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Coronavirus: What are the current social distancing rules and guidelines?

The coronavirus pandemic is not yet behind us. Recent weeks have seen an increase in cases which led to the Government to introduce a new ‘rule of six’. What does the rule look like in action, and what else should you know about the current social distancing rules and guidelines?

Krista Lomu
· 5 min read

The coronavirus pandemic is not yet behind us. Recent weeks have seen an increase in cases which led to the Government to introduce a new ‘rule of six’. What does the rule look like in action, and what else should you know about the current social distancing rules and guidelines?

Introducing the ‘rule of six’

England, Scotland and Wales have introduced a ‘rule of six’ to socialising. The new guidelines limit the number of people allowed to meet socially to six, as coronavirus cases are on the rise.

The rule change applies to a wide range of situations, although there are regional and situational differences. But your gatherings in private homes and public venues are affected, and you could be fined for breaking the guidelines.

You should remember that social distancing rules don’t apply to people you live with or who are part of your support bubble. A support bubble allows single adults living alone to form a support group with one another household of any size. The group in the ‘bubble’ can then meet freely with no social distancing.

Regional differences in social distancing rules

As mentioned above, the rule works slightly differently in different regions. The current regulations and guidance on meeting up across the UK are:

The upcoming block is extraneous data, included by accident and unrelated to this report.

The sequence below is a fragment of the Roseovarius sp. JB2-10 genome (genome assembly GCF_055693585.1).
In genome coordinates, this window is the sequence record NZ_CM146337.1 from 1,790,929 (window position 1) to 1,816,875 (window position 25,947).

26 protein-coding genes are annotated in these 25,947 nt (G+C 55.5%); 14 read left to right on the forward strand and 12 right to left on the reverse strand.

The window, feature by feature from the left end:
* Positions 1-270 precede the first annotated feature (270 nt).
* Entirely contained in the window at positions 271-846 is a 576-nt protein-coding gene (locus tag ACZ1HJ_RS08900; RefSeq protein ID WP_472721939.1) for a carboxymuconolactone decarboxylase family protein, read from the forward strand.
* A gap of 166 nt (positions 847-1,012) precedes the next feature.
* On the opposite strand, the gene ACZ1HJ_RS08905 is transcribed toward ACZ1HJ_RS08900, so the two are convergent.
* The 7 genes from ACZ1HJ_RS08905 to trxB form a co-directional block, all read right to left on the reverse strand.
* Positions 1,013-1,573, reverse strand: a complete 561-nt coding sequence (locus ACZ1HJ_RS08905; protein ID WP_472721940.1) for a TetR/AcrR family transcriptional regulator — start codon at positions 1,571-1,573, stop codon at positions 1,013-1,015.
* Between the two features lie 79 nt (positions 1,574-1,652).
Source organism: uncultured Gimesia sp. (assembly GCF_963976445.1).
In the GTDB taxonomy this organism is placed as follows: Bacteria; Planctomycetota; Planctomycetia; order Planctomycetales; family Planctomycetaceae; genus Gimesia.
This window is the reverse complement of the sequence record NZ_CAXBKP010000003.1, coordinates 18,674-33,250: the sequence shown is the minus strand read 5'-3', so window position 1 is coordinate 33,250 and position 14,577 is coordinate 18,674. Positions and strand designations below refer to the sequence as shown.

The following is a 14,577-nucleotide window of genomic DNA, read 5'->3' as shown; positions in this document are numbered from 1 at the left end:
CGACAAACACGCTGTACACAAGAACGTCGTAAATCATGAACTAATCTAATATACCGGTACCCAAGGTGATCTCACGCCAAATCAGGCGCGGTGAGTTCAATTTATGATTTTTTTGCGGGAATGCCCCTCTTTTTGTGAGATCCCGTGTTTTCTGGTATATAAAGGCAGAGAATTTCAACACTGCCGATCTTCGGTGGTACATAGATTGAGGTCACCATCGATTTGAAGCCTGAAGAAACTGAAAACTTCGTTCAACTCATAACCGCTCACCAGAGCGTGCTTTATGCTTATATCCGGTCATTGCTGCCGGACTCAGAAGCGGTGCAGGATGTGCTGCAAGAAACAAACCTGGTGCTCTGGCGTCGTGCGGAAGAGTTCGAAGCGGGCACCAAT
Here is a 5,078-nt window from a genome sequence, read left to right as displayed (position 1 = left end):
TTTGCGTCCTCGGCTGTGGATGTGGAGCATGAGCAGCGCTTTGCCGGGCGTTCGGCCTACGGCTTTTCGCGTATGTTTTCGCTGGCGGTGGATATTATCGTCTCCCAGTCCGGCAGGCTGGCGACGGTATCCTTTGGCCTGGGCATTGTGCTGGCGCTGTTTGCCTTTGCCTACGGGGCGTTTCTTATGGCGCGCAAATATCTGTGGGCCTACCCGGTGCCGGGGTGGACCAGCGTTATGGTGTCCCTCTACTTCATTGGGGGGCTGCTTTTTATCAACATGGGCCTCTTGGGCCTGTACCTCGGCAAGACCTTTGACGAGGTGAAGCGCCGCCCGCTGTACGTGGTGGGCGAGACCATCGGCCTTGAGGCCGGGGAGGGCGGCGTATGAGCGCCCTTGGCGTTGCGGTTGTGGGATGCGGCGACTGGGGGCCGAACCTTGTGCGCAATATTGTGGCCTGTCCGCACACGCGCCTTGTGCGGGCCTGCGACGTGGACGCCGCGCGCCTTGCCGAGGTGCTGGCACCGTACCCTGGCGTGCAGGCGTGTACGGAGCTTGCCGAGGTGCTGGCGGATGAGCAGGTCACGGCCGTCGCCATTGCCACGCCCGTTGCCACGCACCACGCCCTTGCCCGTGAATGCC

• England – six people from multiple households both indoors and outdoors.
  • Scotland – up to six aged 12+ people from two households both indoors and outdoors.
  • Wales – up to six people aged 11+ from an extended household indoors, and up to 30 people outdoors.
  • Northern Ireland – six people from two households indoors, and up to 15 people outdoors.

In terms of social distancing, the official guideline across the UK is to stay 2 metres (6ft) apart from anyone not part of your household. There are slight variations to the recommendation in different regions:

  • In England, if you can’t stay 2 metres apart, you can stay ‘1 metre plus’ apart. The plus is for doing something else to limit possible exposure, such as wearing a mask.
  • In Scotland, there are exemptions to 2 metres in places like restaurants and pubs. Children aged 11 or under are not required to socially distance.
  • In Wales, the 2 metres is guidance and children aged 11 or under don’t have to follow the rule.

Northern Ireland formerly had its guidance at 1 metre, but now recommends staying 2 metres apart.

What about public transport?

You are required to wear a face-covering on public transport across the UK. There are exemptions in place for people with certain medical conditions. Young children also don't have to wear a face covering.

What are the exceptions to the ‘rule of six’?

There are certain exceptions to the new guidelines in England. You can socialise with more than six people in the following situations:

  • Your household or support bubble is larger than six people.